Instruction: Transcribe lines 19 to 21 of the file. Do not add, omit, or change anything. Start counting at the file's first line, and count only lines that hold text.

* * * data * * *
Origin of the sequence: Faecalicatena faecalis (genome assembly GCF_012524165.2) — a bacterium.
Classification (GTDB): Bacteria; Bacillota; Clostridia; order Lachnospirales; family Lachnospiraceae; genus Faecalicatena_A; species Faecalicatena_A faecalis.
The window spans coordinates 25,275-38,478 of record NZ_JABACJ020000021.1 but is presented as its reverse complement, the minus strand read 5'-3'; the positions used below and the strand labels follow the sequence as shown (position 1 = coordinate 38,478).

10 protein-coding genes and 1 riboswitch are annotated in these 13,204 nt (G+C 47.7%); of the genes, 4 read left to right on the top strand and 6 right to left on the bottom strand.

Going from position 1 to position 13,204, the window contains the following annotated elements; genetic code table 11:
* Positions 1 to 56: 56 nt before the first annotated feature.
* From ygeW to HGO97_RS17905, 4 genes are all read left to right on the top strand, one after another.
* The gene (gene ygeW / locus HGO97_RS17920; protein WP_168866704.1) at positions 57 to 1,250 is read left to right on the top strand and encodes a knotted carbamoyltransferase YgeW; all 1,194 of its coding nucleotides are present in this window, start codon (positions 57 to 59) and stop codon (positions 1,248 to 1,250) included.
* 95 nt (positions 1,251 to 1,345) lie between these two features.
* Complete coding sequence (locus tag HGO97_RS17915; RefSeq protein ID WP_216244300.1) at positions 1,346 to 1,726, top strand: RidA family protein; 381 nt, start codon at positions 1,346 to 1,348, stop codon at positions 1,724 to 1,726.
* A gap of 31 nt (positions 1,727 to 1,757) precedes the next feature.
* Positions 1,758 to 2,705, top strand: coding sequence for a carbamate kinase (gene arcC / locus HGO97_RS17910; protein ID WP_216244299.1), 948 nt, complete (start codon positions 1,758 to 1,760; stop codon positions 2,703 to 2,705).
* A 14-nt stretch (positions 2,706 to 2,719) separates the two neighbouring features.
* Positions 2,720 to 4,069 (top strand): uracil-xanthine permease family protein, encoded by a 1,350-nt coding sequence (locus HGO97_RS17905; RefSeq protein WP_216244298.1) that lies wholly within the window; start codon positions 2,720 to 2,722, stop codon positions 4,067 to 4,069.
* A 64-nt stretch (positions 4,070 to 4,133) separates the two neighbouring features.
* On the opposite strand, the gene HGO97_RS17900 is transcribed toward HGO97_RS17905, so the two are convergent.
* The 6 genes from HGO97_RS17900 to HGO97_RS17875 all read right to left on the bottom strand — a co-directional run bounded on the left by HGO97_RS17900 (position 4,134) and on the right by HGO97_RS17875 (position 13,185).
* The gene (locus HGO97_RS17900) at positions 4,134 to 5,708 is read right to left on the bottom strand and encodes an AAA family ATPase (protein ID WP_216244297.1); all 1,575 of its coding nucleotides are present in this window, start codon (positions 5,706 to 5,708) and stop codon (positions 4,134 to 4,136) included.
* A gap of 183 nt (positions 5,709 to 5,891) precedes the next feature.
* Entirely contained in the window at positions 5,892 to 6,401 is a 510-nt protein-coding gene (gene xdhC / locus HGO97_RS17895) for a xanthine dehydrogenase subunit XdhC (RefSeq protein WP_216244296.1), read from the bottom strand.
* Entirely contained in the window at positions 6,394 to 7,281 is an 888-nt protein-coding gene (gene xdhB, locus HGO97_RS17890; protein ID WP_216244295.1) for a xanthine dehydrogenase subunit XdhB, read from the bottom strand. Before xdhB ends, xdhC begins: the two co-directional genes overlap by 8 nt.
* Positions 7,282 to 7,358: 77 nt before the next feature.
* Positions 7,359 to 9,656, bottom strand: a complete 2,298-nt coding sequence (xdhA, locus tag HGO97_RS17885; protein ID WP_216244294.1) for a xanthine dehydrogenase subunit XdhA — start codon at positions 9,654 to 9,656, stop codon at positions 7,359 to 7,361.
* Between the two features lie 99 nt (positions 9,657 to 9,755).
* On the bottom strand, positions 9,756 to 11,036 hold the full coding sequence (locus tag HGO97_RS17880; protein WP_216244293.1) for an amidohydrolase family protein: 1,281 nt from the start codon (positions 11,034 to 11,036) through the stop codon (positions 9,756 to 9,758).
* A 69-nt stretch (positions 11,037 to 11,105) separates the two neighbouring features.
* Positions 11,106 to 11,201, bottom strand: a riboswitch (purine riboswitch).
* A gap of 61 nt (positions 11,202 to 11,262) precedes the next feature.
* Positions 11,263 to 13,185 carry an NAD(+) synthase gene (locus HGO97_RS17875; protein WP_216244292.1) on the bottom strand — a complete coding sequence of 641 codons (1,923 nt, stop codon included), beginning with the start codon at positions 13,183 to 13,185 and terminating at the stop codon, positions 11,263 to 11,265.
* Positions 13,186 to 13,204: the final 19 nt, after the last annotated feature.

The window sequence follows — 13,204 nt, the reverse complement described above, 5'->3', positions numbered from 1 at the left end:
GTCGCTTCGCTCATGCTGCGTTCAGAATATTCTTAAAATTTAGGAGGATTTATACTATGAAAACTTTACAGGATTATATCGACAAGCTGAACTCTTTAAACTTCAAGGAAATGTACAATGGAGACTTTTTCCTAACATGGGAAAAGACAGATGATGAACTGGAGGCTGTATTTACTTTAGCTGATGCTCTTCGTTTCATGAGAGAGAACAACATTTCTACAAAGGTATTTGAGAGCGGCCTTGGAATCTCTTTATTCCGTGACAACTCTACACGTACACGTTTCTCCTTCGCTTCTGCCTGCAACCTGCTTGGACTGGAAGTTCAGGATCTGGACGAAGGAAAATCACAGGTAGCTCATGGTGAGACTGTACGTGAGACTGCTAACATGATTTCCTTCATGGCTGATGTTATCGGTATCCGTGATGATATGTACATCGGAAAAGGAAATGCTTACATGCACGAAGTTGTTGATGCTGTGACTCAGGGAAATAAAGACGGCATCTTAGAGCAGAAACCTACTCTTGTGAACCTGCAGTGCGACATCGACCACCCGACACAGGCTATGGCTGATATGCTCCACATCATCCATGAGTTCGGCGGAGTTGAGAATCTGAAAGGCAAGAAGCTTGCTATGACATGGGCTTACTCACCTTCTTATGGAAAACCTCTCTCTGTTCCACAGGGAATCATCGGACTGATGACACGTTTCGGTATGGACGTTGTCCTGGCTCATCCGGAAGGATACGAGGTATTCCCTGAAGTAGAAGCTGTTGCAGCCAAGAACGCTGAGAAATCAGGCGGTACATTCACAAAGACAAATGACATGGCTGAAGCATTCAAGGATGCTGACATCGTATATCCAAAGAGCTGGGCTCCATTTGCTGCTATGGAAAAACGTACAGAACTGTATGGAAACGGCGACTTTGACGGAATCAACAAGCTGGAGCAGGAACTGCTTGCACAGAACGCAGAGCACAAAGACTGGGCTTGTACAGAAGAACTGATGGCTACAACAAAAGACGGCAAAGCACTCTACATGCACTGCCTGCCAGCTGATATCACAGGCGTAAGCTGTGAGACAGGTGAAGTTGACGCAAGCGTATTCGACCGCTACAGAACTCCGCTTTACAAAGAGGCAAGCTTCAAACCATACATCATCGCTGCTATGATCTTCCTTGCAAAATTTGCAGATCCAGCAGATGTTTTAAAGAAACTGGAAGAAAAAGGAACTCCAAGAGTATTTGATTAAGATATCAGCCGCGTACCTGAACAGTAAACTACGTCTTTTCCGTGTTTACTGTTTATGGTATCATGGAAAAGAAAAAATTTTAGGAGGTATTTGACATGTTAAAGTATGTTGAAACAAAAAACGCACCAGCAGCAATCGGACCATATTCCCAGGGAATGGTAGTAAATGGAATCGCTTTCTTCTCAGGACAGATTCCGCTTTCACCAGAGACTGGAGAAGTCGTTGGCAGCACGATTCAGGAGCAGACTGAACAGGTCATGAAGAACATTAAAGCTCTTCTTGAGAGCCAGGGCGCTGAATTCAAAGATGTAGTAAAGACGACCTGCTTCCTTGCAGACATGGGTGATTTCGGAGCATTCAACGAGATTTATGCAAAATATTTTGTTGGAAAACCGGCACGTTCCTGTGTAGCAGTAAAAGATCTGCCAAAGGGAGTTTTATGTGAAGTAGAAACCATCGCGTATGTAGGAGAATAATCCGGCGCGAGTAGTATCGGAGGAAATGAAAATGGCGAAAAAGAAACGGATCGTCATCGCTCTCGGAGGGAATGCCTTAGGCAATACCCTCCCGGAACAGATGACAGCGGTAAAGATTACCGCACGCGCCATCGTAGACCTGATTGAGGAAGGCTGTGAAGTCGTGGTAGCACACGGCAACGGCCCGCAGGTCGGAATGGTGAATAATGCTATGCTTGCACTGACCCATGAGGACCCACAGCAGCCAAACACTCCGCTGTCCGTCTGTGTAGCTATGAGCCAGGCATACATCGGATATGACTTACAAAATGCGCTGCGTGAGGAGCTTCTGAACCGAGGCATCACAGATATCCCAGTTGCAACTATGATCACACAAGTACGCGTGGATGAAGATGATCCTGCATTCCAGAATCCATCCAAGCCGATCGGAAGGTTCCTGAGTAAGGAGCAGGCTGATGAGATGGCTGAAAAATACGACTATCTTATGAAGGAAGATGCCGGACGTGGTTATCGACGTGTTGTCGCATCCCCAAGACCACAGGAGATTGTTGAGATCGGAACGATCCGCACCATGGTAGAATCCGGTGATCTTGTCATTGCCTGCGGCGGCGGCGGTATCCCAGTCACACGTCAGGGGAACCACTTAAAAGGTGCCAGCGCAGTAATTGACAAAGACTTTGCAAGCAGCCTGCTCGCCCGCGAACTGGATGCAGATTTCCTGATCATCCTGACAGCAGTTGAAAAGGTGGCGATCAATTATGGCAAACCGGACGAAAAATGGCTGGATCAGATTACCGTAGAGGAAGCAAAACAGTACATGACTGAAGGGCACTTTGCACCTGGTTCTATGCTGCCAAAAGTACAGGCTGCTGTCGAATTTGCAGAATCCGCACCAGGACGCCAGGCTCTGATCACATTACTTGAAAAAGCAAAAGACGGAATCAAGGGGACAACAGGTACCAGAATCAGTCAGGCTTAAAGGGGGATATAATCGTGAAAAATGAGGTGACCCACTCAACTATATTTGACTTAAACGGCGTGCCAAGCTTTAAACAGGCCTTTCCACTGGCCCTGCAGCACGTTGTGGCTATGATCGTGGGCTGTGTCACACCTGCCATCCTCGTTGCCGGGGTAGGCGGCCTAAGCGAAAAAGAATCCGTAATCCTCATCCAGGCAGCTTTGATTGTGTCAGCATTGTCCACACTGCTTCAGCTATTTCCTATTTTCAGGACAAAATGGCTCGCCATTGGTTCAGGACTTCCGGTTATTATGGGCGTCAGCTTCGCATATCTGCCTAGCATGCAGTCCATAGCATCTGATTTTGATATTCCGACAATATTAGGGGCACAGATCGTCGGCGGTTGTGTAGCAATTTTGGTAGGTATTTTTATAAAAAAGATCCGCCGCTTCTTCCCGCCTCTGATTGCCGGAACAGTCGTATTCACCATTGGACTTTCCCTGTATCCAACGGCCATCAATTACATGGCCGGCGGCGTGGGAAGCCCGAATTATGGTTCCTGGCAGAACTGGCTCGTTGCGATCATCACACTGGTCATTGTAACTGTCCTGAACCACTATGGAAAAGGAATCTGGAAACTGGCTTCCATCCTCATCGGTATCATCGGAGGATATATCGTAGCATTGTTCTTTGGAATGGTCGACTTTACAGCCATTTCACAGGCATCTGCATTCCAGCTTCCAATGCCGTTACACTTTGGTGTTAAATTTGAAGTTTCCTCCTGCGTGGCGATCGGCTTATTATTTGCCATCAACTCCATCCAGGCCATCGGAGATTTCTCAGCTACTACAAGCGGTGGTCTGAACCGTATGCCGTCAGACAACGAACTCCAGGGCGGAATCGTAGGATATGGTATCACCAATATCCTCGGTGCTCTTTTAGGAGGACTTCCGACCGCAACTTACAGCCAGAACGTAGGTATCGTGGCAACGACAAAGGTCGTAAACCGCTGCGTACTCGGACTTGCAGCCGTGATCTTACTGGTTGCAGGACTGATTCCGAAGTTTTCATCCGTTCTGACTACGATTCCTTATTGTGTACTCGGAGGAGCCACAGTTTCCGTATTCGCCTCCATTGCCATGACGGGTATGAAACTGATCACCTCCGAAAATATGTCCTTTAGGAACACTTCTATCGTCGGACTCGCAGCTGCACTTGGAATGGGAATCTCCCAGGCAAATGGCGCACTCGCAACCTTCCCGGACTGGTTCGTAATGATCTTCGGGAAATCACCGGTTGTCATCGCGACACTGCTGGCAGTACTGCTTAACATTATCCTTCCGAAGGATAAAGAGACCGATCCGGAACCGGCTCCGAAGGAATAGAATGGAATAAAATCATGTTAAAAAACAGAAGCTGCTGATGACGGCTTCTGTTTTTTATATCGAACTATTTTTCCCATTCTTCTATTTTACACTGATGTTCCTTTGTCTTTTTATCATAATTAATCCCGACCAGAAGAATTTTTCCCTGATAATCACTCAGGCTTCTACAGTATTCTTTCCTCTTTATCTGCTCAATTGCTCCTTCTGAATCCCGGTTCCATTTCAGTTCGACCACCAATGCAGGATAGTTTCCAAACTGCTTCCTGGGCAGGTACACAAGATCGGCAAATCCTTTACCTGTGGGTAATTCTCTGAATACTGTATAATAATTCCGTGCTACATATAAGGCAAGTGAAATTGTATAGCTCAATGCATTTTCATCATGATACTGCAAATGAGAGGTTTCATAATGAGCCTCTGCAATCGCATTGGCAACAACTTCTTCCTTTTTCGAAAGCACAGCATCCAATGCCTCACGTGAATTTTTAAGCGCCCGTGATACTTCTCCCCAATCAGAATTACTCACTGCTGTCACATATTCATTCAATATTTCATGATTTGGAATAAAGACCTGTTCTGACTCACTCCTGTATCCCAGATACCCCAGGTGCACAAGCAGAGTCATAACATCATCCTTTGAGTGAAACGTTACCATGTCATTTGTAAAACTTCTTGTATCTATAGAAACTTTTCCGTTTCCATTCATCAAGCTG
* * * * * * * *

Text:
* A gap of 183 nt (positions 5,709 to 5,891) precedes the next feature.
* Entirely contained in the window at positions 5,892 to 6,401 is a 510-nt protein-coding gene (gene xdhC / locus HGO97_RS17895) for a xanthine dehydrogenase subunit XdhC (RefSeq protein WP_216244296.1), read from the bottom strand.
* Entirely contained in the window at positions 6,394 to 7,281 is an 888-nt protein-coding gene (gene xdhB, locus HGO97_RS17890; protein ID WP_216244295.1) for a xanthine dehydrogenase subunit XdhB, read from the bottom strand. Before xdhB ends, xdhC begins: the two co-directional genes overlap by 8 nt.